The nearby Augustusplatz was filled with demonstrators clutching lit candles. Slowly, the crowd began walking around the city, past the Stasi headquarters, chanting “we are the people” and “no violence”, and accompanied by thousands of helmeted riot police ready to intervene.

The tension was palpable.

But at the decisive moment the police stood aside and let the protesters march by.

Pastor Führer said: “They didn’t attack. They had nothing to attack for. East German officials would later say they were ready for anything, except for candles and prayer.”

The late Brian Hanrahan, former diplomatic editor for BBC News, reported and secretly filmed from Leipzig that night. Recalling the protest 20 years later, Hanrahan said he had since heard rumours that local communist officials had struck a last-minute deal defying Honecker by letting the march continue, as he reflected how close Leipzig came to a massacre.

 

Massacre minutes away

 

“It took great personal courage to confront a government notorious for its ruthlessness,” he said.

“There was a sense of foreboding that this was likely to end with a great deal of bloodshed. I found out just how close that came to happening - a massacre was just minutes away.”

This would prove to be a seismic moment. The fact they had been met with no violence meant the protest movement began to lose its fear. The dam had burst.

Footage of the march was widely broadcast, which inspired Monday Demonstrations throughout East Germany in the following weeks.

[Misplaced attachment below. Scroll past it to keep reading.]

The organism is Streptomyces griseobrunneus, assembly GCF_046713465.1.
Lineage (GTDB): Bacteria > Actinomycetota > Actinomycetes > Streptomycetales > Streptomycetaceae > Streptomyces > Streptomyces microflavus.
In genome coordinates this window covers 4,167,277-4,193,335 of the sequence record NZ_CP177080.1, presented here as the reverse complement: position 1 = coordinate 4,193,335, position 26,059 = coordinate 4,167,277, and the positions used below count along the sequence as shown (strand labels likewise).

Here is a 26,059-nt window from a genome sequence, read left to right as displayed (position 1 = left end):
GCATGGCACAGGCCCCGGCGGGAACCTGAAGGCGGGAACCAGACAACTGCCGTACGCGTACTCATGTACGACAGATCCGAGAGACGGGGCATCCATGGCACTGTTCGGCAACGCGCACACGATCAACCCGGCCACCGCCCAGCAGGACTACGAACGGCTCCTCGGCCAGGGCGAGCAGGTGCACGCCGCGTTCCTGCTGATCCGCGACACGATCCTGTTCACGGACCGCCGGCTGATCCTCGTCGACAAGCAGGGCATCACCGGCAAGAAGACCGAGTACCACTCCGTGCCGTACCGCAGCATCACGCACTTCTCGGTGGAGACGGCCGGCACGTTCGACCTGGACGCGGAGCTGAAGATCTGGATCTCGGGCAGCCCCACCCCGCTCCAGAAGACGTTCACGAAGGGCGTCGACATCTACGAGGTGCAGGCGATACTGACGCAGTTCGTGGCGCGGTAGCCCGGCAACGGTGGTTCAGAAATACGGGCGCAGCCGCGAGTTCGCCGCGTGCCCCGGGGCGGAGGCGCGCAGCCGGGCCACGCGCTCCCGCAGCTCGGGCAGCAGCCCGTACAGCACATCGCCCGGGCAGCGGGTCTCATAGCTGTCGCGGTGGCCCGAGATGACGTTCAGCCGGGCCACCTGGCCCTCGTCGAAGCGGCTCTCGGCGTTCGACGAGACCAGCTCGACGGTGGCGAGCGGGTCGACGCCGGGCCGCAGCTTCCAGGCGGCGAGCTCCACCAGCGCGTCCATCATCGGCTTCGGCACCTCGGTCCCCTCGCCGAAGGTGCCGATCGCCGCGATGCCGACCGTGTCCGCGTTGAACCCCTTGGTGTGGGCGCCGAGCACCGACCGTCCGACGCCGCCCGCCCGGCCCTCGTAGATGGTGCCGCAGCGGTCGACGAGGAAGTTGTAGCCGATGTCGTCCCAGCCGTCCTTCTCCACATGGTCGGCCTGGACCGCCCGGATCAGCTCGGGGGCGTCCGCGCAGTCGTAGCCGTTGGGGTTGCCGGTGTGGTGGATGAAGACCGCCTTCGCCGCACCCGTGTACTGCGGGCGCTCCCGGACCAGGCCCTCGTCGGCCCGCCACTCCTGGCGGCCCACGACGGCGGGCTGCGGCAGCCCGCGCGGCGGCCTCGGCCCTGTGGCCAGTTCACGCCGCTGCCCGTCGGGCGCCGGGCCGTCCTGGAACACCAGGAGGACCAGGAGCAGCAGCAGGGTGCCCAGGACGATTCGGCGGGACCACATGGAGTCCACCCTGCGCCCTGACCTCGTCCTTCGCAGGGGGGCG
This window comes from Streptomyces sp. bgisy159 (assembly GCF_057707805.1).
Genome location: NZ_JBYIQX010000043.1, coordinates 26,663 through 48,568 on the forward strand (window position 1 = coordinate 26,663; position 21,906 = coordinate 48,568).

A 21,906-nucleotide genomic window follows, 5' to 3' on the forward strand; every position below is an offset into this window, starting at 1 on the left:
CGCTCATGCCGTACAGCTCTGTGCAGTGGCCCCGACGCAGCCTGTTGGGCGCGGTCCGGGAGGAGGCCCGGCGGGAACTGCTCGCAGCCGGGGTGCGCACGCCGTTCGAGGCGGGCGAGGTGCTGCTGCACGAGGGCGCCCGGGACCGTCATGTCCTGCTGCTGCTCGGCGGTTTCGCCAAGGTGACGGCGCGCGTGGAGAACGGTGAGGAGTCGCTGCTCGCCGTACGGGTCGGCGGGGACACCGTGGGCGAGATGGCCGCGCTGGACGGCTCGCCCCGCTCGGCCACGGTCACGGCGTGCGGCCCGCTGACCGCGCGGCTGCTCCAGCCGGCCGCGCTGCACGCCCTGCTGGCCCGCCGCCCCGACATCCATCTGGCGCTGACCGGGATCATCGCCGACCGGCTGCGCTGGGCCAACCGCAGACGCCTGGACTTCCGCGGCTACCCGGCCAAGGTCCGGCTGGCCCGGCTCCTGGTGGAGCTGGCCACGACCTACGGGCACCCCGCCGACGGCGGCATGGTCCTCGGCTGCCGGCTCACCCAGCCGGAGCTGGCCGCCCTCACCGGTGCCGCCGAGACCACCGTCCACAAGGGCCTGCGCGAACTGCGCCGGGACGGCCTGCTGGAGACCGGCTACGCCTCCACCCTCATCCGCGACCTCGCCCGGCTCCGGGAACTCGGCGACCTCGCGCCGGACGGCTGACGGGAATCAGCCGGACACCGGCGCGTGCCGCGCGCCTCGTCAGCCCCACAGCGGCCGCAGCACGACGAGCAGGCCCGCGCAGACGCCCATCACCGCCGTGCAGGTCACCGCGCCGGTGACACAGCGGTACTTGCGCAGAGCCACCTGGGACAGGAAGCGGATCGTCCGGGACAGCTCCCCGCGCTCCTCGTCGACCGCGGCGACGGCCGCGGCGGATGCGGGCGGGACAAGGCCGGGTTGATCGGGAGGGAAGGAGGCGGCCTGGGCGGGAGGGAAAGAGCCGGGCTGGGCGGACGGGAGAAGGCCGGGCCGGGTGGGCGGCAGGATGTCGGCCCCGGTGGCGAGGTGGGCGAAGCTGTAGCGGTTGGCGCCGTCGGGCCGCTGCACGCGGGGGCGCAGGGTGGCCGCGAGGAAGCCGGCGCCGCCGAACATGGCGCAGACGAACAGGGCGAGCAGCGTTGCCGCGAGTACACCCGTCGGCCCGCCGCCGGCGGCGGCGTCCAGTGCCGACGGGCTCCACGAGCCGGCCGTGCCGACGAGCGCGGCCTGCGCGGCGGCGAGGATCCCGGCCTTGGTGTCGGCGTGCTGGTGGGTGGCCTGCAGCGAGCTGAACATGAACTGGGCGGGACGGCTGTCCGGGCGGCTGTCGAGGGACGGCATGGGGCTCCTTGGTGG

About 120,000 people took to the streets the following Monday. Erich Honecker resigned two days later. The dissidents became increasingly emboldened, with around 300,000 taking part in the protests on 23 October.

Exactly a month after the events of 9 October the Berlin Wall came down amid scenes of jubilation witnessed around the world.

This was just one of many monumental events in a year that saw the Iron Curtain torn down, the end of the Cold War and ultimately the reunification of Germany on 3 October 1990.

The will of the people had triumphed through peaceful protest.

 

Atheist dictatorships

 

Pastor Führer was adamant the Berlin Wall would not have collapsed without the events in Leipzig.

“Things were happening in Leipzig that weren’t happening anywhere else,” he said.

“The people who came to demonstrate on 9 October came from all over East Germany. Without Leipzig, the Berlin Wall would not have fallen, let alone the reunification of Germany.

“What moved me the most was that people who had grown up in two atheist dictatorships - first the Nazis then the communist regimes - were able to distil the message of Jesus into two words: no violence.

“Without the church it would have been like all other revolutions before - bloody and unsuccessful.”

German historian and author Jens Schöne believes that while the importance of the prayer meetings cannot be overestimated, there were other crucial factors.

“The weekly prayers and demonstrations illustrated that people were fed up with the system and wanted fundamental changes.

“But in my opinion it was a chain of events that influenced each other and resulted in bringing down the wall, including the refugees in the different embassies and the events in Dresden, Berlin and Leipzig.

“The emergence of Gorbachev as the Soviet leader was also very significant in ending the Cold War,” Schöne said.

Dr Todd Weir, lecturer in Modern European History at Queen’s University Belfast, who was an exchange student in East Germany in 1988, cites the erosion of power of the East German regime as being decisive.

 

Huge crowds attended the prayer meetings in St Nicholas Church

“The inability of the state to prevent the exodus of East Germans via the Prague and Budapest embassies in the summer of 1989 was crucial,” Weir said.

But for Brian Hanrahan the importance of that night could not be overestimated.

Speaking in 2009, Hanrahan summed up the protest’s impact: “Honecker was gone in a week, the Berlin Wall in a month, brought down by the bravery of the Leipzig protesters.”